“The White House is preparing to unveil a roughly $1.8 trillion spending and tax plan this coming week that includes many of President Biden’s campaign promises but also reflects the daunting challenges facing the administration as it tries to transform the U.S. economy,” the Washington Post reports.
“The American Families Plan, set to be released ahead of the president’s joint address to Congress on Wednesday, calls for devoting hundreds of billions of dollars to national child care, prekindergarten, paid family leave and tuition-free community college, among other domestic priorities. It will be at least partially funded by about a half-dozen tax hikes on high-income Americans and investors, proposed changes that are already provoking fierce opposition in Congress and on Wall Street.”
“President Biden recognized the massacre of Armenians by the Ottoman Empire in 1915 as a genocide Saturday, a designation that U.S. presidents long avoided for fear of damaging the U.S.-Turkey relationship,” the Washington Post reports.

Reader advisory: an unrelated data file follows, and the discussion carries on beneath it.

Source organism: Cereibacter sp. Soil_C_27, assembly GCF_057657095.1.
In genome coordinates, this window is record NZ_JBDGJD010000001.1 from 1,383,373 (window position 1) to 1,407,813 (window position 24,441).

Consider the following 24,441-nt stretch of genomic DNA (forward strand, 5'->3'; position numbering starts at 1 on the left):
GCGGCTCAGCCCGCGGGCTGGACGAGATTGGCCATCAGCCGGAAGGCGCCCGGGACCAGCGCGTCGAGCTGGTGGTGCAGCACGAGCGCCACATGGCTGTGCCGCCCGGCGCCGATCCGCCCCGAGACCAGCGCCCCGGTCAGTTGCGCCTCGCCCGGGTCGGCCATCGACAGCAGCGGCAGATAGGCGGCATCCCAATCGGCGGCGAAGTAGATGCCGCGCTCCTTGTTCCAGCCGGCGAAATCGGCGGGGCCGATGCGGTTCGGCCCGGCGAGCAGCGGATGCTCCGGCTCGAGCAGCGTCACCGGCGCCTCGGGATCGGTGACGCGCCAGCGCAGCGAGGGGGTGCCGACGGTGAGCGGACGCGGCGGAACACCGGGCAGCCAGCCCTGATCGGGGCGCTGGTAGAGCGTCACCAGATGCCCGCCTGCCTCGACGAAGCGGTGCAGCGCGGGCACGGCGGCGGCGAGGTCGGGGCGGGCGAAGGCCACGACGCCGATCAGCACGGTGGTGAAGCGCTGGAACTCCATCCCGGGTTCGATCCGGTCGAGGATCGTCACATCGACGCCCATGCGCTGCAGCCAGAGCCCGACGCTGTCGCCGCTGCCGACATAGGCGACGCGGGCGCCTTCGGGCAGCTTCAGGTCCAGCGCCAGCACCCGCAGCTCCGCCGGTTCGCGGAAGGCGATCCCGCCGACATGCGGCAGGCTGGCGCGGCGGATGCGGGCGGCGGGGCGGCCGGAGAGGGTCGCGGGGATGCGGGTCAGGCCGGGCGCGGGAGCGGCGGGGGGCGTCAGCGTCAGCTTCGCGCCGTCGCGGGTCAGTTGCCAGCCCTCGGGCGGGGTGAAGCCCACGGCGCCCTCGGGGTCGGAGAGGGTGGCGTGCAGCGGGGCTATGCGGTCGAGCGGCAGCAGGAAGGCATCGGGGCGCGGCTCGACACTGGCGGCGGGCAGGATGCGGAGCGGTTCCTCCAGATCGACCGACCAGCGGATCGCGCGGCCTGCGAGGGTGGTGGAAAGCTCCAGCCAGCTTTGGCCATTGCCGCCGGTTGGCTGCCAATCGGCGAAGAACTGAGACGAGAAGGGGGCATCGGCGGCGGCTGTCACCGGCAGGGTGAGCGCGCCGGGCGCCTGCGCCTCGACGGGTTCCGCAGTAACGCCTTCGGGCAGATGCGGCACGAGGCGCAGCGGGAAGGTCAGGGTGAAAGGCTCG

“The decision follows a lengthy lobbying campaign by members of Congress and Armenian American groups eager to see the White House use a term embraced by many scholars of early 20th century history.”
Wall Street Journal: “The Pentagon is sending B-52 bombers to the Mideast alongside an aircraft carrier as a signal to Taliban militants that the U.S. intends to ensure a peaceful withdrawal of American forces from Afghanistan.”
“The White House on Friday is expected to approve the temporary deployment of the carrier and as many as six B-52 bombers as a way to protect American and North Atlantic Treaty Organization forces as they leave Afghanistan starting in less than two weeks, the officials said. President Biden announced on April 14 that he was ending the American role in the 20-year-old conflict.”
Meanwhile, from Gallup: “The announcement of the proposed new defense budget and the pending withdrawal of all remaining troops from Afghanistan most likely will not have a major impact on the equanimity of the American public. Neither is a hot-button issue about which Americans are expressing deep concern, and available data do not show signs of significant opposition to either decision.”